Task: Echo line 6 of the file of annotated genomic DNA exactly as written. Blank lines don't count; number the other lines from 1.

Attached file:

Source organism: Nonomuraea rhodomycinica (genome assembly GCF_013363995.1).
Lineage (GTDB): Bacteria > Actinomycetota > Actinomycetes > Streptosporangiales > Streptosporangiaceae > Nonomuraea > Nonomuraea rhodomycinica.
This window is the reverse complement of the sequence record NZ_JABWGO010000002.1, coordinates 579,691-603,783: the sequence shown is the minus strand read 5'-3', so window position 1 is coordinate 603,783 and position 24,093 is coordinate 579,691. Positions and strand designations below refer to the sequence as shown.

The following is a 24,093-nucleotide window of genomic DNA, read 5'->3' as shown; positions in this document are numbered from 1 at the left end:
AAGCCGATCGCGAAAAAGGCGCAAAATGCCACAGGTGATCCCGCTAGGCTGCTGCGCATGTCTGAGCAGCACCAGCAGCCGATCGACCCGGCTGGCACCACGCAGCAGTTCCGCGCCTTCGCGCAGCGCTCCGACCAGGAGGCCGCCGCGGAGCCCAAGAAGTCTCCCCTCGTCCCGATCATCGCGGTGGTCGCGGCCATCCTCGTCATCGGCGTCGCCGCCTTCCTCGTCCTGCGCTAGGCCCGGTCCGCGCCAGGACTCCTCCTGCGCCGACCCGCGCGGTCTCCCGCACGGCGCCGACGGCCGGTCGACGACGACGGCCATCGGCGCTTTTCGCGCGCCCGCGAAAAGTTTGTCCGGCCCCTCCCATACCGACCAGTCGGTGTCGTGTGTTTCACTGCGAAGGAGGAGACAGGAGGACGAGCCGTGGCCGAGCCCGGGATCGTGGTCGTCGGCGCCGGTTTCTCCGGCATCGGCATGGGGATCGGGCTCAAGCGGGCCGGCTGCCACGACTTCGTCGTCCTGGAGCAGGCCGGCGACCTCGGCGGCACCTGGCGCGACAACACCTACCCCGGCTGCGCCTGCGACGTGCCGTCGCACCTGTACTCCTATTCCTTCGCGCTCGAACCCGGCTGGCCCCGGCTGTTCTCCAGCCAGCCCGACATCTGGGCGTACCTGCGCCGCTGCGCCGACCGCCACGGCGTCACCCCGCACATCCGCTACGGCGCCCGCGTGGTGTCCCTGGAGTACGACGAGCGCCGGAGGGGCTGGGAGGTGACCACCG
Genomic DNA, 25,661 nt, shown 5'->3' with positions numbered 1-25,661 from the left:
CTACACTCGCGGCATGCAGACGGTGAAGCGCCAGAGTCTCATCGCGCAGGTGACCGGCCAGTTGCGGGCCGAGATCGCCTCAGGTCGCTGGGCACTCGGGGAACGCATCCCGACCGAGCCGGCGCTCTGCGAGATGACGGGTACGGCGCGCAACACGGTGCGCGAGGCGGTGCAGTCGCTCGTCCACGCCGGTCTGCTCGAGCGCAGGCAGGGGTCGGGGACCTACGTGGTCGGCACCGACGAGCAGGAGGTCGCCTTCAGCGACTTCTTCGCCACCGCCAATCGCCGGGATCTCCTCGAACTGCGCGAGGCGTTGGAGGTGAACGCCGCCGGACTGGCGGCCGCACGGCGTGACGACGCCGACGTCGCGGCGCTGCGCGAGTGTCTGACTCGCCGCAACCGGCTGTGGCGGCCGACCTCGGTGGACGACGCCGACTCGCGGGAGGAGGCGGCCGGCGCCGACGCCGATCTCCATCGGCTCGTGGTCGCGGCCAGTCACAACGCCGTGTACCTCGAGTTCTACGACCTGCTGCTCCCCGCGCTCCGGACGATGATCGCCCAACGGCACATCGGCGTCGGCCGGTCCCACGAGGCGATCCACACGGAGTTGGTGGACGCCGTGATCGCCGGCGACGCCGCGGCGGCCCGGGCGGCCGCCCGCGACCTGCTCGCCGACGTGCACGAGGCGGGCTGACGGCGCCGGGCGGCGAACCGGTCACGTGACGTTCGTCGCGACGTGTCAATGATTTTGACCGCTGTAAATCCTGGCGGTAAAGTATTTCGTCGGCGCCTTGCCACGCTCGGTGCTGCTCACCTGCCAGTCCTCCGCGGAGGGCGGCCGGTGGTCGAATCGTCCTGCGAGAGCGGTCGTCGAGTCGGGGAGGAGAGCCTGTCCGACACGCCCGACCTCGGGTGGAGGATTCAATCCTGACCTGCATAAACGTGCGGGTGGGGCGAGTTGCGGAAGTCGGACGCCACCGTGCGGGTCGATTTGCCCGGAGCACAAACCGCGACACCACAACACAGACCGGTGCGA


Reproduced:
Genomic DNA, 25,661 nt, shown 5'->3' with positions numbered 1-25,661 from the left: